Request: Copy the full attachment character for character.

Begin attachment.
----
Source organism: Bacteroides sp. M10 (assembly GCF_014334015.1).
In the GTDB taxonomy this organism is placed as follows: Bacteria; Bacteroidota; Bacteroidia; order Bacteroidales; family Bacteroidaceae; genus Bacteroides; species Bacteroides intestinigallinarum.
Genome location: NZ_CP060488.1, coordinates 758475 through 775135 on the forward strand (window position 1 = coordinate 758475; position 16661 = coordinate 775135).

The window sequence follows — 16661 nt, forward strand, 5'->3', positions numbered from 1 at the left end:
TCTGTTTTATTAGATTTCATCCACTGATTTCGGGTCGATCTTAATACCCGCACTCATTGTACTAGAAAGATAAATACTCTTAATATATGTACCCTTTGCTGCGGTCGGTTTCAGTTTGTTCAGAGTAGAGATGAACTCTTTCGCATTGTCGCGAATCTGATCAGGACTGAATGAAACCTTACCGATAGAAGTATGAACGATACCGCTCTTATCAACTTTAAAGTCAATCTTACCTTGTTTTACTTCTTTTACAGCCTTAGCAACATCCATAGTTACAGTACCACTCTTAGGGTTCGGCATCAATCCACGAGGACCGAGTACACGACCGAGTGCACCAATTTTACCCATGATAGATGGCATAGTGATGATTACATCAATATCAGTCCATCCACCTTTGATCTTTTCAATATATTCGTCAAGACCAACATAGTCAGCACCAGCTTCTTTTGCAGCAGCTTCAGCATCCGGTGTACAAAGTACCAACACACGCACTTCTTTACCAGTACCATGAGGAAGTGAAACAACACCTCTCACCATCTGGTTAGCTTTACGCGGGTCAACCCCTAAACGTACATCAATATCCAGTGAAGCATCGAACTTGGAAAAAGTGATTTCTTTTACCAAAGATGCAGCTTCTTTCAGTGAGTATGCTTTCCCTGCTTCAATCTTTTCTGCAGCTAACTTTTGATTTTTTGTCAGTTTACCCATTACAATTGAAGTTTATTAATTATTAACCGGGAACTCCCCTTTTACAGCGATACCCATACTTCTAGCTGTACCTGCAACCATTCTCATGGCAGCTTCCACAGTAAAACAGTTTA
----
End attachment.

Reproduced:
Source organism: Bacteroides sp. M10 (assembly GCF_014334015.1).
In the GTDB taxonomy this organism is placed as follows: Bacteria; Bacteroidota; Bacteroidia; order Bacteroidales; family Bacteroidaceae; genus Bacteroides; species Bacteroides intestinigallinarum.
Genome location: NZ_CP060488.1, coordinates 758475 through 775135 on the forward strand (window position 1 = coordinate 758475; position 16661 = coordinate 775135).

The window sequence follows — 16661 nt, forward strand, 5'->3', positions numbered from 1 at the left end:
TCTGTTTTATTAGATTTCATCCACTGATTTCGGGTCGATCTTAATACCCGCACTCATTGTACTAGAAAGATAAATACTCTTAATATATGTACCCTTTGCTGCGGTCGGTTTCAGTTTGTTCAGAGTAGAGATGAACTCTTTCGCATTGTCGCGAATCTGATCAGGACTGAATGAAACCTTACCGATAGAAGTATGAACGATACCGCTCTTATCAACTTTAAAGTCAATCTTACCTTGTTTTACTTCTTTTACAGCCTTAGCAACATCCATAGTTACAGTACCACTCTTAGGGTTCGGCATCAATCCACGAGGACCGAGTACACGACCGAGTGCACCAATTTTACCCATGATAGATGGCATAGTGATGATTACATCAATATCAGTCCATCCACCTTTGATCTTTTCAATATATTCGTCAAGACCAACATAGTCAGCACCAGCTTCTTTTGCAGCAGCTTCAGCATCCGGTGTACAAAGTACCAACACACGCACTTCTTTACCAGTACCATGAGGAAGTGAAACAACACCTCTCACCATCTGGTTAGCTTTACGCGGGTCAACCCCTAAACGTACATCAATATCCAGTGAAGCATCGAACTTGGAAAAAGTGATTTCTTTTACCAAAGATGCAGCTTCTTTCAGTGAGTATGCTTTCCCTGCTTCAATCTTTTCTGCAGCTAACTTTTGATTTTTTGTCAGTTTACCCATTACAATTGAAGTTTATTAATTATTAACCGGGAACTCCCCTTTTACAGCGATACCCATACTTCTAGCTGTACCTGCAACCATTCTCATGGCAGCTTCCACAGTAAAACAGTTTA